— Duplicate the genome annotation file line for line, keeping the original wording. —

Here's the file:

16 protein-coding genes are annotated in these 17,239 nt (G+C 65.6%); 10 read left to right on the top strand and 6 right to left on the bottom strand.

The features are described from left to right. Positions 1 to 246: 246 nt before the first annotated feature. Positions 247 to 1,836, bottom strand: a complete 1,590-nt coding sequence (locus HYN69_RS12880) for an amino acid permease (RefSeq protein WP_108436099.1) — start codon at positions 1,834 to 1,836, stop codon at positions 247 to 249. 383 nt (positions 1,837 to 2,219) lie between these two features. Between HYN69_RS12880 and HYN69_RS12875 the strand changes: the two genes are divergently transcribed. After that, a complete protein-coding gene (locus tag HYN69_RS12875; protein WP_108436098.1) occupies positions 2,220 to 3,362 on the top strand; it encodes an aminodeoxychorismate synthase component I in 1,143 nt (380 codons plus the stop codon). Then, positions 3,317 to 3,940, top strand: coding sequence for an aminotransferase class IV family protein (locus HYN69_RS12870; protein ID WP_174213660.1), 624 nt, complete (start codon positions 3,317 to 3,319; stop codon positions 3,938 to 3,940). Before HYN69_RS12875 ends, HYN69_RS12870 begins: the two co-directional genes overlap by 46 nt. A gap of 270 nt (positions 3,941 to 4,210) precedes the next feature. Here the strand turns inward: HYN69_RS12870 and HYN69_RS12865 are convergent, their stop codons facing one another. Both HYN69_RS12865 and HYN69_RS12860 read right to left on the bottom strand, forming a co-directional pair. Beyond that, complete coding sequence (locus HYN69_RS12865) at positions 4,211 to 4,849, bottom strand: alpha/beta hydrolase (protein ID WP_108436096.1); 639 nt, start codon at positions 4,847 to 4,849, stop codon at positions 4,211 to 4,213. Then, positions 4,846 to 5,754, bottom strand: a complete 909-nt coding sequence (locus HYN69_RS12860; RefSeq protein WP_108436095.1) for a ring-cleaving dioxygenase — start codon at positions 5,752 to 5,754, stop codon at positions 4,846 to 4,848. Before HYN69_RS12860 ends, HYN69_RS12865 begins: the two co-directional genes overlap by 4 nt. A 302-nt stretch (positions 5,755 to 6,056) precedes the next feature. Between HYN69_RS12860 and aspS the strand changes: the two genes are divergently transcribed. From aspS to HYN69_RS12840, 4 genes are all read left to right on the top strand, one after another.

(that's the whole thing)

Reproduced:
16 protein-coding genes are annotated in these 17,239 nt (G+C 65.6%); 10 read left to right on the top strand and 6 right to left on the bottom strand.

The features are described from left to right. Positions 1 to 246: 246 nt before the first annotated feature. Positions 247 to 1,836, bottom strand: a complete 1,590-nt coding sequence (locus HYN69_RS12880) for an amino acid permease (RefSeq protein WP_108436099.1) — start codon at positions 1,834 to 1,836, stop codon at positions 247 to 249. 383 nt (positions 1,837 to 2,219) lie between these two features. Between HYN69_RS12880 and HYN69_RS12875 the strand changes: the two genes are divergently transcribed. After that, a complete protein-coding gene (locus tag HYN69_RS12875; protein WP_108436098.1) occupies positions 2,220 to 3,362 on the top strand; it encodes an aminodeoxychorismate synthase component I in 1,143 nt (380 codons plus the stop codon). Then, positions 3,317 to 3,940, top strand: coding sequence for an aminotransferase class IV family protein (locus HYN69_RS12870; protein ID WP_174213660.1), 624 nt, complete (start codon positions 3,317 to 3,319; stop codon positions 3,938 to 3,940). Before HYN69_RS12875 ends, HYN69_RS12870 begins: the two co-directional genes overlap by 46 nt. A gap of 270 nt (positions 3,941 to 4,210) precedes the next feature. Here the strand turns inward: HYN69_RS12870 and HYN69_RS12865 are convergent, their stop codons facing one another. Both HYN69_RS12865 and HYN69_RS12860 read right to left on the bottom strand, forming a co-directional pair. Beyond that, complete coding sequence (locus HYN69_RS12865) at positions 4,211 to 4,849, bottom strand: alpha/beta hydrolase (protein ID WP_108436096.1); 639 nt, start codon at positions 4,847 to 4,849, stop codon at positions 4,211 to 4,213. Then, positions 4,846 to 5,754, bottom strand: a complete 909-nt coding sequence (locus HYN69_RS12860; RefSeq protein WP_108436095.1) for a ring-cleaving dioxygenase — start codon at positions 5,752 to 5,754, stop codon at positions 4,846 to 4,848. Before HYN69_RS12860 ends, HYN69_RS12865 begins: the two co-directional genes overlap by 4 nt. A 302-nt stretch (positions 5,755 to 6,056) precedes the next feature. Between HYN69_RS12860 and aspS the strand changes: the two genes are divergently transcribed. From aspS to HYN69_RS12840, 4 genes are all read left to right on the top strand, one after another.